Pouring Profits Into R & D;, Biotech Firm Seeks Payoff
by Anthony Palazzo
Its first time up to bat, Chatsworth-based radiopharmaceutical developer North American Scientific Inc. (Nasdaq: NASI) hit a solid single with brachytherapy seeds used in the treatment of prostate cancer. Up a second time with Apomate, a nuclear-imaging product that could aid doctors in treating lung cancer and heart attack victims, North American Scientific is swinging for the fences.
"We're very optimistic that Apomate could be a blockbuster product," said Chief Financial Officer Alan Edrick.
Apomate is a nuclear imaging agent that binds to dying cells inside the body. In November, North American Scientific launched Phase II/III clinical trials to study the agent's ability to rapidly assess early response to chemotherapy in patients with non-small cell lung cancer, the type of cancer most commonly associated with smoking.
This trial builds on earlier successes and will probably last through 2003, Edrick said. If all goes as planned, North American Scientific will seek Food and Drug Administration permission to market the product in 2003, he said.
Apomate is also being studied for use in cases of breast cancer and lymphoma, and for its potential to locate damaged heart tissue after heart attacks.
John Calcagnini, an analyst with CIBC World Markets in L.A., believes Apomate could generate sales of $193 million for North American in 2005. No small feat for a business that had less than $20 million in revenues in 2001.
Apomate is North American Scientific's "next big growth platform," Calcagnini said. "The bottom line is, here is a company that is expert in manufacturing radioactive sources for medical treatments," Calcagnini said.
(CIBC led a $45 million stock offering for North American Scientific in December 2000.)
To fund its Apomate drive, the company has been plowing profits from its existing business into research and development.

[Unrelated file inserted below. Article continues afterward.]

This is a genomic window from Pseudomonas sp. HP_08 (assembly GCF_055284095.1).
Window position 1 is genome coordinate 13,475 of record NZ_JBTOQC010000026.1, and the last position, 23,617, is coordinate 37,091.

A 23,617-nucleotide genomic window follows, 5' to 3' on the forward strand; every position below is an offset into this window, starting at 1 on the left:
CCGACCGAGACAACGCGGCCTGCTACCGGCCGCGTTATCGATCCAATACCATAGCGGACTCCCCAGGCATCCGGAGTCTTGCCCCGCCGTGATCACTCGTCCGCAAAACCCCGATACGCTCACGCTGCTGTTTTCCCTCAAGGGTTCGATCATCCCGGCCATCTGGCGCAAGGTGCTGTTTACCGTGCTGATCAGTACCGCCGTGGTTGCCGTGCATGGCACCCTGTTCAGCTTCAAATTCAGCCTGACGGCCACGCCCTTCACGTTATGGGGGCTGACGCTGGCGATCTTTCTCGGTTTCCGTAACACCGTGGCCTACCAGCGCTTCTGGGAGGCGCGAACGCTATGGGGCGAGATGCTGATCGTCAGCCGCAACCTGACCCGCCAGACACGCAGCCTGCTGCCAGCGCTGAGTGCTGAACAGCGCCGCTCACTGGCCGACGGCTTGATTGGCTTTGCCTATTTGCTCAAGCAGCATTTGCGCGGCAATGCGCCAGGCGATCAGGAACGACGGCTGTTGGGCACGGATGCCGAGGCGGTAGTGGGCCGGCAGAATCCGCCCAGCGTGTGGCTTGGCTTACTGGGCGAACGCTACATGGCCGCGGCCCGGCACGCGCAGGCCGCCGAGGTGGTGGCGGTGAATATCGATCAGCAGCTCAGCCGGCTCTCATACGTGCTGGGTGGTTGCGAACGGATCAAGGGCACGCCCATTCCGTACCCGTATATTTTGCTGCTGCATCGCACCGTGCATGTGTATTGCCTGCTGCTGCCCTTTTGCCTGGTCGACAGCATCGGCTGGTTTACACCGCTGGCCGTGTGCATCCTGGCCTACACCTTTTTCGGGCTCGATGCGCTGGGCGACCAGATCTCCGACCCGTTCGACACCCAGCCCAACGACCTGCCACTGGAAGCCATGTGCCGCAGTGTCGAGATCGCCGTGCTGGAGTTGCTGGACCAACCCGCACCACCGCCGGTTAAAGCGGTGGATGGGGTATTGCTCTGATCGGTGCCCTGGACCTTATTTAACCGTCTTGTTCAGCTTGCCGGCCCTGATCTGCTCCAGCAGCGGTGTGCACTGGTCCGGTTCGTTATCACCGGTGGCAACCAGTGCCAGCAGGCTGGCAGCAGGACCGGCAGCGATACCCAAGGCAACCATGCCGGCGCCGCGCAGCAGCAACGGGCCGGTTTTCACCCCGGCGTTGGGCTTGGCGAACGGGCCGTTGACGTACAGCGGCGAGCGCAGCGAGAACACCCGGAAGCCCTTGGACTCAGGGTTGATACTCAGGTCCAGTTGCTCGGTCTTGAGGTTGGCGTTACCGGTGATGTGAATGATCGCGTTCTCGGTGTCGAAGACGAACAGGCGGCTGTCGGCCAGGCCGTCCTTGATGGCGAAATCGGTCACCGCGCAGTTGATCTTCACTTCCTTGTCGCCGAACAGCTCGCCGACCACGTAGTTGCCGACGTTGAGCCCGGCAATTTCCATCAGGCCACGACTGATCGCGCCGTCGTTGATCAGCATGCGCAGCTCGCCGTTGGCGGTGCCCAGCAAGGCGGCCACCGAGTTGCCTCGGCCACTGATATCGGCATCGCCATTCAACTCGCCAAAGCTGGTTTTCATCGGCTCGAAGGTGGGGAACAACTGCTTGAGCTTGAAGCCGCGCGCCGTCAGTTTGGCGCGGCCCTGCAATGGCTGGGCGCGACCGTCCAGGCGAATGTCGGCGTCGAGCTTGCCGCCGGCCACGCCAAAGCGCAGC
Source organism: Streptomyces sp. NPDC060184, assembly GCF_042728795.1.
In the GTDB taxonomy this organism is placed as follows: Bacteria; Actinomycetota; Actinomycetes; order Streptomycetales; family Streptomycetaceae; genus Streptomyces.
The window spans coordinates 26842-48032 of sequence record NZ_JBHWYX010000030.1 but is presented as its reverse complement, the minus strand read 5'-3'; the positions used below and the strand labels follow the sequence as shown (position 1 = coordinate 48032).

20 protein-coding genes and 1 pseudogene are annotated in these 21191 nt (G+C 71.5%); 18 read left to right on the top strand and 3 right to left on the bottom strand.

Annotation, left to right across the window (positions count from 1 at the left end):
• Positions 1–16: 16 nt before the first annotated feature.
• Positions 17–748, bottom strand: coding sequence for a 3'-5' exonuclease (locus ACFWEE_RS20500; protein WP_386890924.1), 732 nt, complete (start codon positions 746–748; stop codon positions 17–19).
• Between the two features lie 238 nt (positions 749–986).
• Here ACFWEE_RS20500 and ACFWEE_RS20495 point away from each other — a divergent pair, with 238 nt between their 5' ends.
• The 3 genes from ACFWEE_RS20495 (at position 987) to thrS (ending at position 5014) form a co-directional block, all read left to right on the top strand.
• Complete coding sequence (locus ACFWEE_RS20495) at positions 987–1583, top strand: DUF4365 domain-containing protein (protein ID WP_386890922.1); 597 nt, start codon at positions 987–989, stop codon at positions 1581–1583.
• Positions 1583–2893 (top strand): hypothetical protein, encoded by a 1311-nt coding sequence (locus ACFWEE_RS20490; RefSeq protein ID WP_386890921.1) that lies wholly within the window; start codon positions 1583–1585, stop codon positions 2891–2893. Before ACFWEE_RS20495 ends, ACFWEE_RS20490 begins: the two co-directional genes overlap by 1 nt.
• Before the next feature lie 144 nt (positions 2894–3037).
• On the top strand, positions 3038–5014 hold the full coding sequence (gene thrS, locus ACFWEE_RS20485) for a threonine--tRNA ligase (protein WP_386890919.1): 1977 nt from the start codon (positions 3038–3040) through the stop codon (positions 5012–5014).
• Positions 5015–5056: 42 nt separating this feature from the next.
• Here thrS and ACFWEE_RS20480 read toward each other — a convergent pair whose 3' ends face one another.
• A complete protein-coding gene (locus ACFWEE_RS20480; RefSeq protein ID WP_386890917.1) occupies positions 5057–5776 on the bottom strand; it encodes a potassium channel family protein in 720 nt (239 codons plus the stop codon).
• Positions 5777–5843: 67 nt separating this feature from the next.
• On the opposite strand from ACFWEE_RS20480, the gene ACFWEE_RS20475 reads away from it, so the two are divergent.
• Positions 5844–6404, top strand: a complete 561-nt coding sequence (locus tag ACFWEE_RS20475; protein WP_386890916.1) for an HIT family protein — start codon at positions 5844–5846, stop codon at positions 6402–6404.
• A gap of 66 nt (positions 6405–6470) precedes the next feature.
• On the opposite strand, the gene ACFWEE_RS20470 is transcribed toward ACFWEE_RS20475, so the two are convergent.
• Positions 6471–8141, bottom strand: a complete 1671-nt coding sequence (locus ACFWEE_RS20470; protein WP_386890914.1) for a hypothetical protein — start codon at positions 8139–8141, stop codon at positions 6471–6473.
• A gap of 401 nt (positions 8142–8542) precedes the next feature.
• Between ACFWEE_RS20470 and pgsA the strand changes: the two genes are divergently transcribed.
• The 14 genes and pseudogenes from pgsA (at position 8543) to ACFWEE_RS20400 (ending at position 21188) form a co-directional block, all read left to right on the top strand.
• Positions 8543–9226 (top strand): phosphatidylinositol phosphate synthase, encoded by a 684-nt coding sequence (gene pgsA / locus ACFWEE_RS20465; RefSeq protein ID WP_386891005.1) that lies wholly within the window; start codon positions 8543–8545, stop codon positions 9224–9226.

For the year ended Oct. 31, 2001, North American Scientific posted a loss of $2 million (20 cents a diluted share), compared with a loss of $6 million (87 cents) the previous year. The most recent year, however, includes $7.6 million in research and development costs, largely related to Apomate.
Revenues rose to $19.3 million from $17.5 million, illustrating the slowing growth of North American Scientific's existing brachytherapy business.
Brachytherapy involves the insertion of a radioactive "seed," about the size of a rice grain, inside cancerous tissue in the prostate.
North American Scientific introduced its brachytherapy seeds in January 1998, and its revenues soared from $3.4 million in the year ended Oct. 31, 1997, to $5.8 million the following year. In 1999, revenues more than doubled, to $12.8 million, before growth began to slow in fiscal 2000 and 2001.
"Seeds are continuing to become very popular treatment options," Edrick said, as an alternative to surgical removal of the prostate. However, competition has grown with the market. North American, whose seeds are marketed by Mentor Corp., is currently the third-largest producer, with a 15 to 20 percent market share, Edrick said.
There is some growth left in the business, as Europe has been slower to adopt the newer forms of prostate treatment, and North American recently received approval to market the product there. But the company clearly is pinning its future hopes on Apomate.
North American entered the imaging business with the purchase of Theseus Corp., which was developing Apomate, in October 2000.
While North America's prospects haven't changed much in the past year, the cost of placing a bet on Apomate's success has varied greatly. NASI, with the profitable seed business and $5.09 a share in cash, traded for as little as $8.73 in early November. Take away the cash, and investors were paying $3.64 a share, or about $39 million altogether, for the ongoing seed business and the future potential of Apomate.
The stock rose as high as $16.90, before falling again recently. As of the Feb. 6 close, North American Scientific shares were trading at $10.97.
"We've always been pretty volatile," Edrick said. "We don't believe the change in our stock price is attributable to any specific action."
Financial Editor Anthony Palazzo can be reached at 323-549-5225, ext. 224, or at firstname.lastname@example.org.
Business: Developer of radiopharmaceuticals.
CEO: L. Michael Cutrer
Market Cap: $110 million Dividend Yield: N/A*
Total Liabilities: $2.8 million P/E Ratio: N/A
Long-Term Debt: $0
* North American Scientific Inc. does not pay dividends.
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